From Public News Service-PA (http://www.publicnewsservice.org):
November 12, 2010
PHILADELPHIA – Rural and urban grocery stores can be hard to find in Pennsylvania, sometimes located many miles from customers. Many Pennsylvanians end up living on high calorie, low nutrition fast food from convenience stores and restaurants, but an innovative effort is changing the landscape. A nonprofit called The Food Trust is making a difference through its Fresh Food Financing Initiative.
Food Trust Executive Director Yael Lehmann says it offers grants and loans to grocery retailers.
“We’re going to let the operators apply to us and tell us where they want to open the store, and tell us what they need the money for. We’re not going to tell them where to go or how to spend the money. We’ve found that approach really works.”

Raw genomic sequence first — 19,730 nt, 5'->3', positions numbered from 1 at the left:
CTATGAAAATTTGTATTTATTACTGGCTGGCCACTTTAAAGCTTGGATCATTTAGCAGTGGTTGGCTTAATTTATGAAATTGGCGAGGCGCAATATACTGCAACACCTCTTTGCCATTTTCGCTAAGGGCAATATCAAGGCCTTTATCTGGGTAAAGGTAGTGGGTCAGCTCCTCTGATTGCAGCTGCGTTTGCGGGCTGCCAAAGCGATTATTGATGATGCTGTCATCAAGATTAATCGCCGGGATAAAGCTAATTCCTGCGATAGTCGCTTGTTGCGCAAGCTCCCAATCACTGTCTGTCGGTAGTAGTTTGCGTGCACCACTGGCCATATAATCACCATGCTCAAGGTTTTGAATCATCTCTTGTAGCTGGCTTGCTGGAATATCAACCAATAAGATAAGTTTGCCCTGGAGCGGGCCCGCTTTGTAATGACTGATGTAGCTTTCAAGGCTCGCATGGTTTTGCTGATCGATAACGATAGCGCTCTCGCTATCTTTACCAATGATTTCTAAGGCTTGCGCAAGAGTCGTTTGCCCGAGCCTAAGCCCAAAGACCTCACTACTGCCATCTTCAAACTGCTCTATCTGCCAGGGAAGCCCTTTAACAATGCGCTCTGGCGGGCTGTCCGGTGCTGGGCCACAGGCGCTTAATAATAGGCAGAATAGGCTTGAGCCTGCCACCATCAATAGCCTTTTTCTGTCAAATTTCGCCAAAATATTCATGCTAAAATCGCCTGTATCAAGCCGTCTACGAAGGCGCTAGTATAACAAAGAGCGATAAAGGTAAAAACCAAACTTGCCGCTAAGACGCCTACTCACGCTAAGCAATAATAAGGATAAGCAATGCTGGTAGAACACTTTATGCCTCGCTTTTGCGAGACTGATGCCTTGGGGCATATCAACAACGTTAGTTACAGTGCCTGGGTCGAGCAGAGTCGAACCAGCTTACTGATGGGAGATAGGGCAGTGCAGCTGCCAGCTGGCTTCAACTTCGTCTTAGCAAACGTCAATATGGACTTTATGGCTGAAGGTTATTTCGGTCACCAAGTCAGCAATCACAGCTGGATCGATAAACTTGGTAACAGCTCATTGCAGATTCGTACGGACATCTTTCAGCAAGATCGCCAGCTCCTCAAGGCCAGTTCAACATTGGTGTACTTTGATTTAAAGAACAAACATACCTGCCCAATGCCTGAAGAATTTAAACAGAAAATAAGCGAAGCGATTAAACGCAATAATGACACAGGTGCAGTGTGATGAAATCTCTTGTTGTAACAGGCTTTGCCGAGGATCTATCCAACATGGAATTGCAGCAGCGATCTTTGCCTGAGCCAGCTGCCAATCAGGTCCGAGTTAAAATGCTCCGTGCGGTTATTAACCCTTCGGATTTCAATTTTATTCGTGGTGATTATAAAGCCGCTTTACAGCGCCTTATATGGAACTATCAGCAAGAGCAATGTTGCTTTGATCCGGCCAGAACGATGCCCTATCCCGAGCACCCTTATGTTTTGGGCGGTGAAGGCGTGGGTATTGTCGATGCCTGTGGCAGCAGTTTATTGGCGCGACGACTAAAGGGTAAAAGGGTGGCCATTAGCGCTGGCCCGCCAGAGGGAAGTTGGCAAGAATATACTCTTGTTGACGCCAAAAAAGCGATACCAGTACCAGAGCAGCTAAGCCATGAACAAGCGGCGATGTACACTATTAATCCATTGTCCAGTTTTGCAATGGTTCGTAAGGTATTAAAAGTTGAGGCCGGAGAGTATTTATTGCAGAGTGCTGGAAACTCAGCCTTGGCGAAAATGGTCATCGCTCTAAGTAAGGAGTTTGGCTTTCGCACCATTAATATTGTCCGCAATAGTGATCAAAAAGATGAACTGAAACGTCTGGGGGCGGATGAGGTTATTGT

The program has $120 million to work with from state funding and federal re-investment money. As of June, the Fresh Food Financing Initiative had provided funding for 88 fresh food retail projects in 34 Pennsylvania counties, creating or preserving more than 5,000 jobs.
Successful store applicants get a one-time loan from the fund, but part of the payback comes from the people who live in the urban and rural areas where these stores open, according to Food Trust Senior Associate Caroline Harries.
“We’ve heard from residents who live nearby who haven’t, in some of these neighborhoods, seen a grocery store in 10 to 20 years. What an impact this had on their lives.”
Lehmann says they’re now trying to replicate the Fresh Food Financing initiative in other states, and the issue is also getting more attention from the White House.
“The president has put more than $345 million in the 2011 budget to help grocers across the country open up in areas that are low income or under-served.”